Im looking for a spot of clarification about the six layer model, so im throwing this question out there in hopes one of the more experienced users can help.
In my work I’ve been considering mini-columns as entities that span only one layer. A multilayer system, to me, meant a sequence of single-layer spatial poolers/temporal memories feeding in to one another. However I know that in the six-layer cortical model, mini-columns span multiple layers, with component cells in each layer.
My questions are:
How do the groups of cells in different layers within the same mini-column relate to each other?
Does the mini-column activate a cell at each layer, or only in one layer? Does the SDR defining the set of active mini-columns change in each layer, or only the active cells?
I assume the cells in a higher layer share the same proximal inout as the cells in a lower layer in the same mini-column, but also read the activity in the lower layer itself.
Actually, I think a better question would be: could someone please explain the six-layer model to me using HTM terms (macro/mini-column, cell, pooler, temporal memory, etc)? I have seen references and figures and I think I get the general idea, but I must have some incorrect assumptions. I also tend to get bogged down with the typical biological terminology used in explanations–like dendrites, axons, etc that I cant conceptualize as well as algorithmic terms.
I think this is still a question in HTM research, not sure though. They might only span between certain layers, or only one layer each. They might not exist in some layers.
I don’t think it’s really nailed down yet, especially when it comes to implementation as algorithms. There are still problems to be solved, and ideas in previous papers/videos could easily mutate.
Until the model approaches completion, I think some of it can’t really be explained without biological terminology. It’s confusing trying to keep up with it, but also really cool seeing research developing. If you’re just interested in the algorithm-ish ideas, I wouldn’t get too caught up in the super confusing stuff.
I can’t explain this very well or in detail. What I can do is rattle off random stuff from memory.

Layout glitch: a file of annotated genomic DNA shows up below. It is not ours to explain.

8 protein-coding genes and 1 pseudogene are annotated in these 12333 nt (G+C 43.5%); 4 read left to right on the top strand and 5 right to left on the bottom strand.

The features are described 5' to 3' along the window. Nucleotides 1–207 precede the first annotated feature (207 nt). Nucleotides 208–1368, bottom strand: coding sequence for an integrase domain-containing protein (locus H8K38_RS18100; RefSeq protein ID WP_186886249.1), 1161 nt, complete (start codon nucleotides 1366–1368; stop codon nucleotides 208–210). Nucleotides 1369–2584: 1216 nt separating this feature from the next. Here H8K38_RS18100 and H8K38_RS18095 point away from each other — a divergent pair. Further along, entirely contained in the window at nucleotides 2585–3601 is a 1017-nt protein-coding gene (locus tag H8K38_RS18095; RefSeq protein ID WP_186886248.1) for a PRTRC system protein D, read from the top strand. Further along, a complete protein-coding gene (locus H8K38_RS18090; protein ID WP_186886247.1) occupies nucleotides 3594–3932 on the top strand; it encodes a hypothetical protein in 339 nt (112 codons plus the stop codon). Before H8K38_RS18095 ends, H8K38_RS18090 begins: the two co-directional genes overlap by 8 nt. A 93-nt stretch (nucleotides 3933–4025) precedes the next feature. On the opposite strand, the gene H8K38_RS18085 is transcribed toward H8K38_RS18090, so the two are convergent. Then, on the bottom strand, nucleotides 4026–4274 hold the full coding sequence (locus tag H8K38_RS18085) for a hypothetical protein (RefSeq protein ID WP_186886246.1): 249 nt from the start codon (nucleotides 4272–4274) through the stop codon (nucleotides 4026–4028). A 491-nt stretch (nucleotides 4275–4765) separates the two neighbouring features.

These are mostly tentative assignments of functions to layers. They have possible circuits to do stuff, but it’s not written in stone.
L1: Hierarchy (higher cortical regions) isn’t really part of the equation yet. The plan is to figure out what individual regions do first, kinda.
L1 isn’t really a layer, I suppose. It has very few neurons, though there are some sparse inhibitory interneurons. It’s mostly just a place for axons and dendrites to spread out and form synapses. Apical dendrites reach into this, but they convey signals to neurons whose cell bodies are in any layer.
L2: This layer decides what the object is by voting. Each object is treated as a bunch of features (except those features are also objects nowadays, but ignore that.) When it senses the first feature on the object, it basically generates a list of all the possible objects. Each subsequent feature narrows down that list until there’s just one left.
It doesn’t have to just sense one feature at a time, though.
That’d be like just one fingertip, which provides input to one cortical column. A cortical column has several hundred minicolumns, and each gets input from a patch of the sensory organ, like a fingertip or part of a retina. Those patches can overlap.
If it has multiple cortical columns, like multiple fingertips, it can sense multiple features at once. Each feature just narrows down the list of possible objects, leaving just the ones which have the feature.
Every cortical column decides the object on its own. As in, its cells need to produce an SDR for the possible objects. This is based on the features sensed by the column’s sensory patch, but also the possibilities remaining in other columns. It’s a redundant representation of the same list of possible objects in every cortical column.
That’s voting. Each cortical column needs to communicate with a bunch of others, narrowing down each-others lists. Voting also happens between cortical regions, although it takes a whole bunch of connections all over the brain. You might see a feature which could be on a cup or a keyboard, and touch a feature which could be on a cup or a book. Together, visual cortex and somatosensory cortex can vote that it’s a cup.
L3a/b: Temporal memory was developed before the focus on objects and positioning. There are youtube videos explaining the algorithm. The difference between L3a and L3b is L3b receives a lot more input from thalamus. I dunno what that does. L3a might not be sequence memory, I guess.
L4: I believe this is like sequence memory, except it also gets the motor command (e.g. “move fingertip left 1 unit.”)
L5a/b: Motor output. There’s a lot more complexity here, like every layer.
L6a/b: “where” and “what” pathways correspond to the dorsal and ventral streams of visual cortex. Corresponding pathways have been found for other senses. They’re based on what happens when those parts of cortex are damaged.
Thank you so much! This actually helps a lot–knowing that there isn’t yet a nailed-down algorithmic model of the six layers makes me feel better about being confused about what the model was! The explanation of the general purpose of each layer also helps to give a basic idea of what the HTM equivalent might look like, at least in some layers.
Do the neurons in L1 have connections to the subcortical regions, or is it purely sensory input?
I don’t know much about the neurons in L1. There are very few cell bodies there. Subcortical structures target L1, at least some cells in the thalamus. That could relay things besides sensory input from subcortical structures. Maybe also neuromodulators like dopamine, I’d guess.